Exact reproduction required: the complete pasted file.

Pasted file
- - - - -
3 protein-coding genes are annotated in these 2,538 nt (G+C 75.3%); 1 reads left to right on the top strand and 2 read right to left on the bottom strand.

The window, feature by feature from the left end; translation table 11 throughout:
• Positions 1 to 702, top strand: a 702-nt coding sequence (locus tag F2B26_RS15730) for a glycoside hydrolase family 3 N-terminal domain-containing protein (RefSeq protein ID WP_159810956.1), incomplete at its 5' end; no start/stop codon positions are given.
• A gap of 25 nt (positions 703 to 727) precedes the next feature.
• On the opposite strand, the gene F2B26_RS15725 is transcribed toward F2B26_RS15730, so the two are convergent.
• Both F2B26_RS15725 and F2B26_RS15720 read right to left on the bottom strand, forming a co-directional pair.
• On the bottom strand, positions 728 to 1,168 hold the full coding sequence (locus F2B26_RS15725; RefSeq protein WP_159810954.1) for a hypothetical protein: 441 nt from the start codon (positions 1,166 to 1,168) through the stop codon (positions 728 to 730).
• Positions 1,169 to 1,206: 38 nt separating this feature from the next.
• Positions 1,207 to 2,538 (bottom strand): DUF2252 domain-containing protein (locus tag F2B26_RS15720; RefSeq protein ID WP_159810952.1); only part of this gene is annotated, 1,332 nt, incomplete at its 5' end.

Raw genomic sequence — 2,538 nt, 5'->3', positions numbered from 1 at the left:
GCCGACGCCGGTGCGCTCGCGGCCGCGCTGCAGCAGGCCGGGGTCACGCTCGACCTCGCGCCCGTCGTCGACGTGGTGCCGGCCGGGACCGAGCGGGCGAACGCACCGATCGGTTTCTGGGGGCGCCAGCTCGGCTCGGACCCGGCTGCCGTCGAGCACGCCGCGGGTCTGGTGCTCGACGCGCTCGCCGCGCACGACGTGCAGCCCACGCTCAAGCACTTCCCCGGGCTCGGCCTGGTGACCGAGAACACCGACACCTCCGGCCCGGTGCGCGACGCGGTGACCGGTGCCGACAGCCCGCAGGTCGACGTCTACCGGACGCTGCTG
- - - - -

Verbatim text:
3 protein-coding genes are annotated in these 2,538 nt (G+C 75.3%); 1 reads left to right on the top strand and 2 read right to left on the bottom strand.

The window, feature by feature from the left end; translation table 11 throughout:
• Positions 1 to 702, top strand: a 702-nt coding sequence (locus tag F2B26_RS15730) for a glycoside hydrolase family 3 N-terminal domain-containing protein (RefSeq protein ID WP_159810956.1), incomplete at its 5' end; no start/stop codon positions are given.
• A gap of 25 nt (positions 703 to 727) precedes the next feature.
• On the opposite strand, the gene F2B26_RS15725 is transcribed toward F2B26_RS15730, so the two are convergent.
• Both F2B26_RS15725 and F2B26_RS15720 read right to left on the bottom strand, forming a co-directional pair.
• On the bottom strand, positions 728 to 1,168 hold the full coding sequence (locus F2B26_RS15725; RefSeq protein WP_159810954.1) for a hypothetical protein: 441 nt from the start codon (positions 1,166 to 1,168) through the stop codon (positions 728 to 730).
• Positions 1,169 to 1,206: 38 nt separating this feature from the next.
• Positions 1,207 to 2,538 (bottom strand): DUF2252 domain-containing protein (locus tag F2B26_RS15720; RefSeq protein ID WP_159810952.1); only part of this gene is annotated, 1,332 nt, incomplete at its 5' end.

Raw genomic sequence — 2,538 nt, 5'->3', positions numbered from 1 at the left:
GCCGACGCCGGTGCGCTCGCGGCCGCGCTGCAGCAGGCCGGGGTCACGCTCGACCTCGCGCCCGTCGTCGACGTGGTGCCGGCCGGGACCGAGCGGGCGAACGCACCGATCGGTTTCTGGGGGCGCCAGCTCGGCTCGGACCCGGCTGCCGTCGAGCACGCCGCGGGTCTGGTGCTCGACGCGCTCGCCGCGCACGACGTGCAGCCCACGCTCAAGCACTTCCCCGGGCTCGGCCTGGTGACCGAGAACACCGACACCTCCGGCCCGGTGCGCGACGCGGTGACCGGTGCCGACAGCCCGCAGGTCGACGTCTACCGGACGCTGCTG